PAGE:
The Camp at Finsbury Square
Exactly a week after demonstrators first gathered upon the steps of St Paul’s and then pitched camp beside the cathedral, a second camp has appeared at Finsbury Sq. It is the same location in Moorfields where protestors gathered in the Summer of 1780, drawn together by many grievances including unemployment, rising prices and a government that was out of touch with the populace. Yet any similarity ends there because – in contrast to their eighteenth century predecessors – these people are committed to staging an entirely peaceful occupation.
When I visited the camp at St Paul’s, I could not tell whether it would last – but the arrival of a second camp in the City confirms growing support for this international movement, which began last Summer in Wall St, New York, and has now spread across the globe.
By mid-evening, once the commuters have piled out of the offices that surround Moorgate and disappeared into the tube, these streets are usually deserted with just a few stray drunks stumbling from the pub to hail a taxi home. All that changed this week, as orderly lines of tents appeared upon the green at the centre of Finsbury Sq, quickly establishing a small community and drawing the attention of crowds of passersby who linger upon the pavement in conversation with the tent dwellers .
Standing in the shadowy park sets you at one remove from the illuminated towers that surround it. Here I joined the evening’s general assembly and learned the language of hand signals that has become a unifying characteristic of this movement, enabling large groups of people to communicate efficiently. The primary gestures are – shaking your fingers to agree, crossing your hands to disagree, raising both your index fingers to make a point, making the letter ‘T” with your hands to make a technical comment and rolling your hands in a circular gesture which proposes that the meeting needs to move on.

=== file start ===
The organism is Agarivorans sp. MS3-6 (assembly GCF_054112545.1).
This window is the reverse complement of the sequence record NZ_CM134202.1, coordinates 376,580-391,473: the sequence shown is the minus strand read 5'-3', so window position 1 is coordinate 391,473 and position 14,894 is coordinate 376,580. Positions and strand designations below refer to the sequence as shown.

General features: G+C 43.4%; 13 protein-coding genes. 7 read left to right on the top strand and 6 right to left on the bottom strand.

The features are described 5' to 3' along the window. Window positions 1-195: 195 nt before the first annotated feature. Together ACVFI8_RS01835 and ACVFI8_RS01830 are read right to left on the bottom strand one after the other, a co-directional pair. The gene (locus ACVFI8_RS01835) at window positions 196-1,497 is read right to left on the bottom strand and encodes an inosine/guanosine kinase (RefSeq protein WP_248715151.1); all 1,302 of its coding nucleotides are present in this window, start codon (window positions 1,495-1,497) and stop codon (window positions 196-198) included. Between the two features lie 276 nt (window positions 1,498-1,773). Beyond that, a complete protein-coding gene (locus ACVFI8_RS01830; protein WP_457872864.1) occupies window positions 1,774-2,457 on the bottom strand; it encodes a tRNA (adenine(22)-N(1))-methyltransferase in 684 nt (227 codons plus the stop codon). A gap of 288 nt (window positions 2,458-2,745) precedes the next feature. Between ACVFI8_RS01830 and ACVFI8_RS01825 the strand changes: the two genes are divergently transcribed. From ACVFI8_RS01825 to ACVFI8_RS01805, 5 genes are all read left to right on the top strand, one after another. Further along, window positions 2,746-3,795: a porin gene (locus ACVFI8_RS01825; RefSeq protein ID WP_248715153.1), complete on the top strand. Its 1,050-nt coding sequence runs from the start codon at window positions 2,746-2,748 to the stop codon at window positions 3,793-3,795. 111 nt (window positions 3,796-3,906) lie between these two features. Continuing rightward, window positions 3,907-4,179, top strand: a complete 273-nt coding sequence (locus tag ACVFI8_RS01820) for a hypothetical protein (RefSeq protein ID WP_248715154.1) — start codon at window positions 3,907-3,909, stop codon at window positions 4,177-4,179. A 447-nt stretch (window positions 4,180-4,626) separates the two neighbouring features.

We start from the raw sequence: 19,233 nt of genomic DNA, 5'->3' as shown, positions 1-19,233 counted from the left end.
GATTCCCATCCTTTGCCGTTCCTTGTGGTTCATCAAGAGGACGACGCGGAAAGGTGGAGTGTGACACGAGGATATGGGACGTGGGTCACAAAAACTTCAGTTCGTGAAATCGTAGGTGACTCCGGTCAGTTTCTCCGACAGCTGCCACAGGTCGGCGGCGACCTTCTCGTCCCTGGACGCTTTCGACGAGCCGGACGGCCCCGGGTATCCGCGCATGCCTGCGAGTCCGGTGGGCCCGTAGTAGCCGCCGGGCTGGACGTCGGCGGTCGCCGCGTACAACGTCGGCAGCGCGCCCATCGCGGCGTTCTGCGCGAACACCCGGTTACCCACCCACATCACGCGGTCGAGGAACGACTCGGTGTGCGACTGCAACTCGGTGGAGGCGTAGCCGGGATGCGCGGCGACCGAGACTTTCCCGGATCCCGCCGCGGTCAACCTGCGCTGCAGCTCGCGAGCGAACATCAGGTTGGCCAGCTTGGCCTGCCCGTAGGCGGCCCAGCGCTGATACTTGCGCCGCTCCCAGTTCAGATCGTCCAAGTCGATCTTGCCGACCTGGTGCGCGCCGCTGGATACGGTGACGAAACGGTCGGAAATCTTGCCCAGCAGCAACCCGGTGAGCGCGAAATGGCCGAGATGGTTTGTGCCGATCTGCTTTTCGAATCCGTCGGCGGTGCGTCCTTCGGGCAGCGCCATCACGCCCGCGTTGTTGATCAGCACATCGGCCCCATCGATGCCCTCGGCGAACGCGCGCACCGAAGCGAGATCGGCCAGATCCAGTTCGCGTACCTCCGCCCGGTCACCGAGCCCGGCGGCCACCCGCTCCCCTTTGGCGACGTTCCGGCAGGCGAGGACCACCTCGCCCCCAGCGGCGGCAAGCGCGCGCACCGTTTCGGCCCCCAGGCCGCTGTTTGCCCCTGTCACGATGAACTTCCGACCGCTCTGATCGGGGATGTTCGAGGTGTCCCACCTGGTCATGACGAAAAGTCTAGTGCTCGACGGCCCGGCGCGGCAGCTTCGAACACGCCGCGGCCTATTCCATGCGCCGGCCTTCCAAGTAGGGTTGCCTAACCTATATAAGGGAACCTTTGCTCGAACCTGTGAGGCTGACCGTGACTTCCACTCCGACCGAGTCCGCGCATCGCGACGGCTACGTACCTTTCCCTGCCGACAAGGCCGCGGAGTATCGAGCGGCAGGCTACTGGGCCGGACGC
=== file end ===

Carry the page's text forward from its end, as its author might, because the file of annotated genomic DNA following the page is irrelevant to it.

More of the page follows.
In effect, one hundred people were gathered in parliament with a “facilitator” acting in a similar role to the Speaker in the House of Commons, directing who should talk next. In the half-light, one by one, various working groups of the residents reported to the assembly on the day’s developments in their collective efforts to establish the camp sustainably. A plan was mooted to join the striking electricians in Blackfriars next day and a message of support was read out from workers on the London Underground who are currently facing fifteen hundred job cuts. Just three days into the camp, the discussions moved from getting portaloos and keeping the park tidy, to T’ai Chi classes, organising a football team, arranging nightwatchmen and inviting musicians from the Guildhall School to come and play in the square.
“We are not here to make ourselves a luxury life, we are here to change this situation,” declared one resident, with noble understatement in regard to the living conditions. No one could fail to be touched by the courtesy that was paid to each speaker, however timid their contribution. There was no cynicism among this group of hardy souls gathered in the darkened park, who had put themselves on the line for the sake of daring to dream of a better world. It was a wide constituency, including students, nurses, ex-servicemen, teachers and old timer activitists. And it was a timeless spectacle, watching these individuals crouched together at such an intense conference in the gloom. In three days, this disparate group of people had created their own society with discrete codes of respect and shared responsibilities.
As rain began to fall in the darkness, we all took shelter and I found myself under an awning in conversation with a resident of Fitzrovia who had been here each night and over the weekend at St Paul’s, working in the media department, representing the protestors to journalists. Looking slightly at odds in his dark suit and tie, he revealed he was an investment banker who came to the park after finishing work. “This is an historic moment. We are on the precipice of what could easily become another great depression like the nineteen thirties,” he informed me, his eyes gleaming with agitation, “I am here because money does not mean much to me, I value people for what they do rather than their wealth.”
The rain was closing in and I was grateful to walk back to Spitalfields where my warm bed awaited, yet I shall be keeping the sleepers at these camps in mind, as the nights grow colder and Winter begins.
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